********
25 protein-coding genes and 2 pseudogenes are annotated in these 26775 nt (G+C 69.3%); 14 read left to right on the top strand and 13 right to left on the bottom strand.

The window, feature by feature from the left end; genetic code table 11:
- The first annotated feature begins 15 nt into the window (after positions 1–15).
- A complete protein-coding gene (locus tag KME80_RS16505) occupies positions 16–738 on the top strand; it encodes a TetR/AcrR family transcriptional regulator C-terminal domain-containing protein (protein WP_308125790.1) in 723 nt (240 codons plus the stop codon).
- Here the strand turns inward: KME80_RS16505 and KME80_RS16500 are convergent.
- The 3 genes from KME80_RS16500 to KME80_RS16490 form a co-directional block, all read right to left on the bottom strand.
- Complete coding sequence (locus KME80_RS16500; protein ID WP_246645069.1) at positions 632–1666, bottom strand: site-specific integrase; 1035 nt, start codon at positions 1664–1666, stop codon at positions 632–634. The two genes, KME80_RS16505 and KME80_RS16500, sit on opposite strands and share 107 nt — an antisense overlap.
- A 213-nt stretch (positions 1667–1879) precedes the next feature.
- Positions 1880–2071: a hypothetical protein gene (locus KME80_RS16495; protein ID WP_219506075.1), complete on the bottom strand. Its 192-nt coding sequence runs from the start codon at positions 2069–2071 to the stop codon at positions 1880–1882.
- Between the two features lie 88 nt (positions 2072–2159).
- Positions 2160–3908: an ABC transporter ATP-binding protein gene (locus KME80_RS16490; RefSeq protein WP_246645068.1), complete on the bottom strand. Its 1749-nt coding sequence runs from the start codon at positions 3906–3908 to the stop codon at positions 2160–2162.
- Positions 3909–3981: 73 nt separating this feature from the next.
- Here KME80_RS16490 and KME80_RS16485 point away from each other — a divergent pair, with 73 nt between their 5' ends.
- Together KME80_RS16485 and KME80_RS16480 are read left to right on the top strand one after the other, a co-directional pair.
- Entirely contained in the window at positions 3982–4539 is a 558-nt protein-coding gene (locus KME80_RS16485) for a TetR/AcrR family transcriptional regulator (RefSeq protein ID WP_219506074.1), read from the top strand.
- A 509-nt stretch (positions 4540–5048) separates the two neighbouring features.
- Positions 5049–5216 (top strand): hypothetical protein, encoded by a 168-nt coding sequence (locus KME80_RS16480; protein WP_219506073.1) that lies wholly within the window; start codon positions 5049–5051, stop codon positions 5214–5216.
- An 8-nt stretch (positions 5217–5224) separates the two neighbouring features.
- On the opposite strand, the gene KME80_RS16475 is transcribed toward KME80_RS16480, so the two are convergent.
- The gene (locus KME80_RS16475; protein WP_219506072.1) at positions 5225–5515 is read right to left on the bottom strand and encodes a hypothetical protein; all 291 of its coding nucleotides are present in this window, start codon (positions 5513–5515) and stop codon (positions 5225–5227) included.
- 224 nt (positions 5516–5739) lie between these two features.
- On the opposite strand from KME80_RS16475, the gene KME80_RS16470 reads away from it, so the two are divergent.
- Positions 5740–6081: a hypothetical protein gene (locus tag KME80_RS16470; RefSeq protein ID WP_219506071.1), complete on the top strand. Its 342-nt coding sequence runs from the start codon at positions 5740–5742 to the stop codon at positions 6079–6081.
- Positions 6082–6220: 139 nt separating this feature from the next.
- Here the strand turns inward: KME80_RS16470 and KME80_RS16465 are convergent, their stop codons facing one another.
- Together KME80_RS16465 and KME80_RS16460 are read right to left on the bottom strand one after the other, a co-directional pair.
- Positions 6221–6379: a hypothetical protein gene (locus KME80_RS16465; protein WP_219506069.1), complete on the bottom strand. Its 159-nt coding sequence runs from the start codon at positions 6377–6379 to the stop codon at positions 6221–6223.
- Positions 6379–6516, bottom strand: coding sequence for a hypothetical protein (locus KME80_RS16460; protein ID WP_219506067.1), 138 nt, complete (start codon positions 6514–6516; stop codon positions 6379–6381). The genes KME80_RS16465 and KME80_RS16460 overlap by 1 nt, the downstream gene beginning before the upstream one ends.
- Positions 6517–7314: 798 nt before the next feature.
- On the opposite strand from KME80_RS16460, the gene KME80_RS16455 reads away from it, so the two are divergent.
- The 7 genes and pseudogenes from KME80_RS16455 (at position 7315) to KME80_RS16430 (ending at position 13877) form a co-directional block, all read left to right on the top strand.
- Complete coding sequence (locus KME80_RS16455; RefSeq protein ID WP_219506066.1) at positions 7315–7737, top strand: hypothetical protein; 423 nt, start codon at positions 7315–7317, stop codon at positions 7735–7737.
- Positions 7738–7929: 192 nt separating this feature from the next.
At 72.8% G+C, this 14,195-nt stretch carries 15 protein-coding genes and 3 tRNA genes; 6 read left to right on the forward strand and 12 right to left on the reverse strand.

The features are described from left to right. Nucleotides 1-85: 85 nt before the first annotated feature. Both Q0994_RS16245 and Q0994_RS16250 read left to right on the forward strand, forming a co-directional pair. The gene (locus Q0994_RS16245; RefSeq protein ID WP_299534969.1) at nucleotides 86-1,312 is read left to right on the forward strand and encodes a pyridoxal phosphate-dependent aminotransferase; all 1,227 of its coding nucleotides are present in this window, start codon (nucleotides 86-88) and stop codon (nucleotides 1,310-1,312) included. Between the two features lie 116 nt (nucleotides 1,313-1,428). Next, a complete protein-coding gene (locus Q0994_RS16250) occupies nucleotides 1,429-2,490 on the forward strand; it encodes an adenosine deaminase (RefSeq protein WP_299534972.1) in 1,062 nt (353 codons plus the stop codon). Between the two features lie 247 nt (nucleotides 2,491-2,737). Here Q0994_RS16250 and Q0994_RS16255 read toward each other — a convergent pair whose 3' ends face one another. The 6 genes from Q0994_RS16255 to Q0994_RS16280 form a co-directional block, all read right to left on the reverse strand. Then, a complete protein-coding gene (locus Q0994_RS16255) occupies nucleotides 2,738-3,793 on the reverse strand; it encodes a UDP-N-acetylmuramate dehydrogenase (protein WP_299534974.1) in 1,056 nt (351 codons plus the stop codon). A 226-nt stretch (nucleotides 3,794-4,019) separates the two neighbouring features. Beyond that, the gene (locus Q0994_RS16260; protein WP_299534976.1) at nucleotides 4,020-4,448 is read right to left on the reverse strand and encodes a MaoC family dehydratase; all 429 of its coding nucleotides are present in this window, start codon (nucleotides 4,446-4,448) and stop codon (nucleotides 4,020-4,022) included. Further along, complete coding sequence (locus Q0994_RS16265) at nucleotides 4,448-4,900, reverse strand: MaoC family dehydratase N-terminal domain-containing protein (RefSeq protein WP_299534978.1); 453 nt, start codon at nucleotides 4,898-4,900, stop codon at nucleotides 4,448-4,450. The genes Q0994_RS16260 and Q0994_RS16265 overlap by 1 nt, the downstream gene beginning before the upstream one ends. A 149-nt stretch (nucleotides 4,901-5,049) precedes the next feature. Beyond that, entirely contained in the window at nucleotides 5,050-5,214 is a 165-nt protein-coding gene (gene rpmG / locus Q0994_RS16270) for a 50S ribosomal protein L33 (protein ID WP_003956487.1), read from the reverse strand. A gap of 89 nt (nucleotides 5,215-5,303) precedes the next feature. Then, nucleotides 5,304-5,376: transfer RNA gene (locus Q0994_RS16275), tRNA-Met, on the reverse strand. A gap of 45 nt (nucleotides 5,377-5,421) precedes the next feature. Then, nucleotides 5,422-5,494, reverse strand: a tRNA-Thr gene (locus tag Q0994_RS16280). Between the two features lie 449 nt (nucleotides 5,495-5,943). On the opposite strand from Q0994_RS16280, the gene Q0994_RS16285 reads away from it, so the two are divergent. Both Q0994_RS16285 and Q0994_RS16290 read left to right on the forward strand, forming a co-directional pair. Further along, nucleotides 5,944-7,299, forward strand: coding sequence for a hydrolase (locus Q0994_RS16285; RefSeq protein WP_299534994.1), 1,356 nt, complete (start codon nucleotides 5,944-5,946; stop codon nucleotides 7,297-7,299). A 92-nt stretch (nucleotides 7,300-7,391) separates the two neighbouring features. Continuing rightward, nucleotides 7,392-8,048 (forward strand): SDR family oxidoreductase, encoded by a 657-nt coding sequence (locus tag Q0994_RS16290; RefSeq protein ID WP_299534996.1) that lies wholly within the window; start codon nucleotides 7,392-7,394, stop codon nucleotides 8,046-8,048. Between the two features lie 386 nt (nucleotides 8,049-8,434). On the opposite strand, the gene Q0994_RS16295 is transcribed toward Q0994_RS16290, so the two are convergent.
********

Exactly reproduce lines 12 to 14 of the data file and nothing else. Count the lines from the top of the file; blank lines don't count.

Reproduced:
- Positions 3909–3981: 73 nt separating this feature from the next.
- Here KME80_RS16490 and KME80_RS16485 point away from each other — a divergent pair, with 73 nt between their 5' ends.
- Together KME80_RS16485 and KME80_RS16480 are read left to right on the top strand one after the other, a co-directional pair.